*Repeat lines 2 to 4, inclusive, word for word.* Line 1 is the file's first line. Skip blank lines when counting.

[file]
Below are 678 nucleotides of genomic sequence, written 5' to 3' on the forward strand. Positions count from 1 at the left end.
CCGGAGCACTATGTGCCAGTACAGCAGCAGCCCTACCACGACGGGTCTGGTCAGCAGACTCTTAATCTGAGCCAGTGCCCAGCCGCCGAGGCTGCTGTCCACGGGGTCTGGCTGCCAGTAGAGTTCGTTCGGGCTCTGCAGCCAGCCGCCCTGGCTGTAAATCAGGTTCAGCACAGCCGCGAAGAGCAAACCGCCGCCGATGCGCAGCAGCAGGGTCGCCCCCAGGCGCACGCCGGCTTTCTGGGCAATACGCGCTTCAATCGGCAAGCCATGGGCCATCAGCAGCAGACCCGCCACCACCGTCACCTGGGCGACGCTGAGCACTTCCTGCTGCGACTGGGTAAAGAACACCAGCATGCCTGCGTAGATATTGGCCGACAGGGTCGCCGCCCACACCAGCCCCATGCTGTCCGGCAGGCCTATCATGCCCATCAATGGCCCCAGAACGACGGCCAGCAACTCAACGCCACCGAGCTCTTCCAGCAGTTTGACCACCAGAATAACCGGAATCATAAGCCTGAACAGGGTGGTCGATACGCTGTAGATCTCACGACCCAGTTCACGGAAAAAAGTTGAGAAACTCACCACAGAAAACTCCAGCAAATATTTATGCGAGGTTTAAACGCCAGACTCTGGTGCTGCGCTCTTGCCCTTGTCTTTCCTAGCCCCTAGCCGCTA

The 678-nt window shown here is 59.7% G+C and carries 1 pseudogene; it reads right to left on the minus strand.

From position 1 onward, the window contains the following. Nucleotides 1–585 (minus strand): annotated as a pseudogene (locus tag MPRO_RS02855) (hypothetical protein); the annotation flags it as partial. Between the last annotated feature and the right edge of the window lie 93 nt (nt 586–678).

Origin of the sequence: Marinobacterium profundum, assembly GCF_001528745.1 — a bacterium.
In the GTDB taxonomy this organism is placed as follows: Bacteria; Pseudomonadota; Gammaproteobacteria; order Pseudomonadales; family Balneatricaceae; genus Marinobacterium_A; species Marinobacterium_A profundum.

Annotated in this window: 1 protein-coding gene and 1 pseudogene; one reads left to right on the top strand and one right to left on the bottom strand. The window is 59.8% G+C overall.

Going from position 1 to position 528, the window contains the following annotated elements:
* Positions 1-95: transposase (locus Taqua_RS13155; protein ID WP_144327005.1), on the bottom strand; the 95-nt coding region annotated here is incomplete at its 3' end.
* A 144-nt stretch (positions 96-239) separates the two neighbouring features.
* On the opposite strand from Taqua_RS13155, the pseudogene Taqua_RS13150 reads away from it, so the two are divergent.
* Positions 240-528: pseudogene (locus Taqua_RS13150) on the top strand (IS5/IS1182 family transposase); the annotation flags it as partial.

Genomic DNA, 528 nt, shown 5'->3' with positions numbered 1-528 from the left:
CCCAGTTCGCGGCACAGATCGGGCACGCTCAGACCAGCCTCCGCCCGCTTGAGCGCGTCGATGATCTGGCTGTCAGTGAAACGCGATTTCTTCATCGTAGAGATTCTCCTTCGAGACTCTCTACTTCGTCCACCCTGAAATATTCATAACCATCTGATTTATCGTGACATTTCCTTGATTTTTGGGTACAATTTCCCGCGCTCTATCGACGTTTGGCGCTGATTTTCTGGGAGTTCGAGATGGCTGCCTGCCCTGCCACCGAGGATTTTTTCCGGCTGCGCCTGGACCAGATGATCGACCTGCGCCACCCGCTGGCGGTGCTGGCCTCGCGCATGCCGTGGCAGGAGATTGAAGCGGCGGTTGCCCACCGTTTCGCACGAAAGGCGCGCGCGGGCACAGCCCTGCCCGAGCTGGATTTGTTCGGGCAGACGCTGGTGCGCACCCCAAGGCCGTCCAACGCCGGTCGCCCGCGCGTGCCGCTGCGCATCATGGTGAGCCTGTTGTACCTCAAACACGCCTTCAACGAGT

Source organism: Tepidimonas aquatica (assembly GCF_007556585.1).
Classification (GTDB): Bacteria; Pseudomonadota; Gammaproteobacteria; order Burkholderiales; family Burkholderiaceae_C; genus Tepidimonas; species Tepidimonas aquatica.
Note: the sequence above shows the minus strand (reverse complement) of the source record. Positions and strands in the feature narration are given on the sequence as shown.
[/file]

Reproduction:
CCGGAGCACTATGTGCCAGTACAGCAGCAGCCCTACCACGACGGGTCTGGTCAGCAGACTCTTAATCTGAGCCAGTGCCCAGCCGCCGAGGCTGCTGTCCACGGGGTCTGGCTGCCAGTAGAGTTCGTTCGGGCTCTGCAGCCAGCCGCCCTGGCTGTAAATCAGGTTCAGCACAGCCGCGAAGAGCAAACCGCCGCCGATGCGCAGCAGCAGGGTCGCCCCCAGGCGCACGCCGGCTTTCTGGGCAATACGCGCTTCAATCGGCAAGCCATGGGCCATCAGCAGCAGACCCGCCACCACCGTCACCTGGGCGACGCTGAGCACTTCCTGCTGCGACTGGGTAAAGAACACCAGCATGCCTGCGTAGATATTGGCCGACAGGGTCGCCGCCCACACCAGCCCCATGCTGTCCGGCAGGCCTATCATGCCCATCAATGGCCCCAGAACGACGGCCAGCAACTCAACGCCACCGAGCTCTTCCAGCAGTTTGACCACCAGAATAACCGGAATCATAAGCCTGAACAGGGTGGTCGATACGCTGTAGATCTCACGACCCAGTTCACGGAAAAAAGTTGAGAAACTCACCACAGAAAACTCCAGCAAATATTTATGCGAGGTTTAAACGCCAGACTCTGGTGCTGCGCTCTTGCCCTTGTCTTTCCTAGCCCCTAGCCGCTA

The 678-nt window shown here is 59.7% G+C and carries 1 pseudogene; it reads right to left on the minus strand.

From position 1 onward, the window contains the following. Nucleotides 1–585 (minus strand): annotated as a pseudogene (locus tag MPRO_RS02855) (hypothetical protein); the annotation flags it as partial. Between the last annotated feature and the right edge of the window lie 93 nt (nt 586–678).